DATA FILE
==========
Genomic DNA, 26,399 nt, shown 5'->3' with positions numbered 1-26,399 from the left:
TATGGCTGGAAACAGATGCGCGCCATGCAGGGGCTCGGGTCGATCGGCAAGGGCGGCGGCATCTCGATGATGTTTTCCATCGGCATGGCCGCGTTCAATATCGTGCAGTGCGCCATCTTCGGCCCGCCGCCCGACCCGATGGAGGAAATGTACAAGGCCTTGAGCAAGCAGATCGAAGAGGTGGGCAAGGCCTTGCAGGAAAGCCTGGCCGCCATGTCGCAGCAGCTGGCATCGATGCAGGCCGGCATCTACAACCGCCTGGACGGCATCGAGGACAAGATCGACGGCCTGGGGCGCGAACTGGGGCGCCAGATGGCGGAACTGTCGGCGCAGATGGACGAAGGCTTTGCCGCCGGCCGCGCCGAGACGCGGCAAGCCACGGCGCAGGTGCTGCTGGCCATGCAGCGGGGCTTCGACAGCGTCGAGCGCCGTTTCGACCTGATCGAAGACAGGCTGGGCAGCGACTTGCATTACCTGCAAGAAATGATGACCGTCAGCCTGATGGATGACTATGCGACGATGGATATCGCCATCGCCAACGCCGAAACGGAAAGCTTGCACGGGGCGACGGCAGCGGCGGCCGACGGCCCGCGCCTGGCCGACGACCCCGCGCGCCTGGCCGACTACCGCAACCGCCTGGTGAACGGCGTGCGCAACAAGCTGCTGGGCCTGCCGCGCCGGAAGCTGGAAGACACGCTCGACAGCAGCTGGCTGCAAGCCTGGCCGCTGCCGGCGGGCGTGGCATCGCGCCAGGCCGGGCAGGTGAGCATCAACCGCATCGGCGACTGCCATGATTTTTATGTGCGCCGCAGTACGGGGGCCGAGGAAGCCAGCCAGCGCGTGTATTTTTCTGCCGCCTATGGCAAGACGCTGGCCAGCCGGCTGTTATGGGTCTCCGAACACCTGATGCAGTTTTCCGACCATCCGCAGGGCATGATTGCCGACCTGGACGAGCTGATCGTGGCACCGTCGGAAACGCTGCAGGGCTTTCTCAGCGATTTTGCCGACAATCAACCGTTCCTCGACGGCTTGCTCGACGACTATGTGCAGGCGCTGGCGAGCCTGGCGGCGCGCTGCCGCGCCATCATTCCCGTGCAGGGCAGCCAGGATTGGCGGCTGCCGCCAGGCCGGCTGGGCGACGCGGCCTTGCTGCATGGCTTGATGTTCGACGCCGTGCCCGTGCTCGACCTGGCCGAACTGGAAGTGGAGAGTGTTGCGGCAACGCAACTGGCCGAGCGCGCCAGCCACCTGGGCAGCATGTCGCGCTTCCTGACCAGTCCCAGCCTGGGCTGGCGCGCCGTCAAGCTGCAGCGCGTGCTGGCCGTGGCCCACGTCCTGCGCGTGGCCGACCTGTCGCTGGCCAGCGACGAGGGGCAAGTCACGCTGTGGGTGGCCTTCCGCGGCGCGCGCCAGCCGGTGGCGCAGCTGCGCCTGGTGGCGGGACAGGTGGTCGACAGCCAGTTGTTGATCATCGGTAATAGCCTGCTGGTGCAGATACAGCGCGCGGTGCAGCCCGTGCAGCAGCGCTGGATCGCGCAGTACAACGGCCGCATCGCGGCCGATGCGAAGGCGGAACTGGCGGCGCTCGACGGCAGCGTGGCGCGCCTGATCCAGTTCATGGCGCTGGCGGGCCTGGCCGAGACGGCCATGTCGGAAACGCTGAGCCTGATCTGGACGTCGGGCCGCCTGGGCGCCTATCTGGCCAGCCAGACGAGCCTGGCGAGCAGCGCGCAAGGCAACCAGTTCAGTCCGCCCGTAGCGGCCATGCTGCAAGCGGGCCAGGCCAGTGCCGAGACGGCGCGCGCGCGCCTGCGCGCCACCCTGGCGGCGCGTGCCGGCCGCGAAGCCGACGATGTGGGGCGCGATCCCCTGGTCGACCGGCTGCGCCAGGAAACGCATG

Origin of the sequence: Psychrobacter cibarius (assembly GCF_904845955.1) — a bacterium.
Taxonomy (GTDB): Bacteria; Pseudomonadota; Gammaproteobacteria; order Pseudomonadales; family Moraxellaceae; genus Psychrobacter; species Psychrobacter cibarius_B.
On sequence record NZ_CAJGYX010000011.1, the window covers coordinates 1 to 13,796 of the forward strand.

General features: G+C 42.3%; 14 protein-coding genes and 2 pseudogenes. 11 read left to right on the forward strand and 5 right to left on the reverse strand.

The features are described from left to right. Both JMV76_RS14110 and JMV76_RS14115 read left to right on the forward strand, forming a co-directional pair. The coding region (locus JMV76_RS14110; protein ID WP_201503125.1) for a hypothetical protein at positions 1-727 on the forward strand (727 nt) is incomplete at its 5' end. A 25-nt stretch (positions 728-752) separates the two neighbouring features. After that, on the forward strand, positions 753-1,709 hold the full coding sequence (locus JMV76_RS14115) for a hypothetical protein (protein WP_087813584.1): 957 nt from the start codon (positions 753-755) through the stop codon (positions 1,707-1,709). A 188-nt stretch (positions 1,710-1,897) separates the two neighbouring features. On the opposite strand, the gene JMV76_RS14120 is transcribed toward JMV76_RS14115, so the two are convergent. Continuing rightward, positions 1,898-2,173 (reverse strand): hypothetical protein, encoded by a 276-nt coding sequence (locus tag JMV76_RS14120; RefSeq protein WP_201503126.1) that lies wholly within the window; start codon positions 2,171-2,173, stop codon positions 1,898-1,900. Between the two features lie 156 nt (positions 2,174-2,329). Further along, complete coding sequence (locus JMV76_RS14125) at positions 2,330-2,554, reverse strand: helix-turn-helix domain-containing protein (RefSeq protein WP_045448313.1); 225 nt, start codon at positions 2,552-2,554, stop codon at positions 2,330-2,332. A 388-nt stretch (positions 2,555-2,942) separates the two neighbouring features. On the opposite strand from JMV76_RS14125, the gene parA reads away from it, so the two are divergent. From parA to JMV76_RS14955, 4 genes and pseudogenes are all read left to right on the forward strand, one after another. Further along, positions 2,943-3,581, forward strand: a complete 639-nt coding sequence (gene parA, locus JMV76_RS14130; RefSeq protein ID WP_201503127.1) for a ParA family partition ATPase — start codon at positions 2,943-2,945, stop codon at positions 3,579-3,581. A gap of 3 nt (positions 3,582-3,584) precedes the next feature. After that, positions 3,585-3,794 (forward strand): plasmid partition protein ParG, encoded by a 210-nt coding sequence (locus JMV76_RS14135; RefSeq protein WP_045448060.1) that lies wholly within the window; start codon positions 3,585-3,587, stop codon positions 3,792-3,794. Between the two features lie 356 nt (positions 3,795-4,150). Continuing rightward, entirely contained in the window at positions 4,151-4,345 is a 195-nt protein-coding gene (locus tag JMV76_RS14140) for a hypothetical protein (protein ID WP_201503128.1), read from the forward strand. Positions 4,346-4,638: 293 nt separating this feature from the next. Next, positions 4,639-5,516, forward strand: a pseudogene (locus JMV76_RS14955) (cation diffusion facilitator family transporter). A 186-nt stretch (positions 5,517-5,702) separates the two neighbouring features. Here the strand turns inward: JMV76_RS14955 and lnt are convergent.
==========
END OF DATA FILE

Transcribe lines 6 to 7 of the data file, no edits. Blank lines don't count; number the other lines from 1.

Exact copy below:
General features: G+C 42.3%; 14 protein-coding genes and 2 pseudogenes. 11 read left to right on the forward strand and 5 right to left on the reverse strand.

The features are described from left to right. Both JMV76_RS14110 and JMV76_RS14115 read left to right on the forward strand, forming a co-directional pair. The coding region (locus JMV76_RS14110; protein ID WP_201503125.1) for a hypothetical protein at positions 1-727 on the forward strand (727 nt) is incomplete at its 5' end. A 25-nt stretch (positions 728-752) separates the two neighbouring features. After that, on the forward strand, positions 753-1,709 hold the full coding sequence (locus JMV76_RS14115) for a hypothetical protein (protein WP_087813584.1): 957 nt from the start codon (positions 753-755) through the stop codon (positions 1,707-1,709). A 188-nt stretch (positions 1,710-1,897) separates the two neighbouring features. On the opposite strand, the gene JMV76_RS14120 is transcribed toward JMV76_RS14115, so the two are convergent. Continuing rightward, positions 1,898-2,173 (reverse strand): hypothetical protein, encoded by a 276-nt coding sequence (locus tag JMV76_RS14120; RefSeq protein WP_201503126.1) that lies wholly within the window; start codon positions 2,171-2,173, stop codon positions 1,898-1,900. Between the two features lie 156 nt (positions 2,174-2,329). Further along, complete coding sequence (locus JMV76_RS14125) at positions 2,330-2,554, reverse strand: helix-turn-helix domain-containing protein (RefSeq protein WP_045448313.1); 225 nt, start codon at positions 2,552-2,554, stop codon at positions 2,330-2,332. A 388-nt stretch (positions 2,555-2,942) separates the two neighbouring features. On the opposite strand from JMV76_RS14125, the gene parA reads away from it, so the two are divergent. From parA to JMV76_RS14955, 4 genes and pseudogenes are all read left to right on the forward strand, one after another. Further along, positions 2,943-3,581, forward strand: a complete 639-nt coding sequence (gene parA, locus JMV76_RS14130; RefSeq protein ID WP_201503127.1) for a ParA family partition ATPase — start codon at positions 2,943-2,945, stop codon at positions 3,579-3,581. A gap of 3 nt (positions 3,582-3,584) precedes the next feature. After that, positions 3,585-3,794 (forward strand): plasmid partition protein ParG, encoded by a 210-nt coding sequence (locus JMV76_RS14135; RefSeq protein WP_045448060.1) that lies wholly within the window; start codon positions 3,585-3,587, stop codon positions 3,792-3,794. Between the two features lie 356 nt (positions 3,795-4,150). Continuing rightward, entirely contained in the window at positions 4,151-4,345 is a 195-nt protein-coding gene (locus tag JMV76_RS14140) for a hypothetical protein (protein ID WP_201503128.1), read from the forward strand. Positions 4,346-4,638: 293 nt separating this feature from the next. Next, positions 4,639-5,516, forward strand: a pseudogene (locus JMV76_RS14955) (cation diffusion facilitator family transporter). A 186-nt stretch (positions 5,517-5,702) separates the two neighbouring features. Here the strand turns inward: JMV76_RS14955 and lnt are convergent.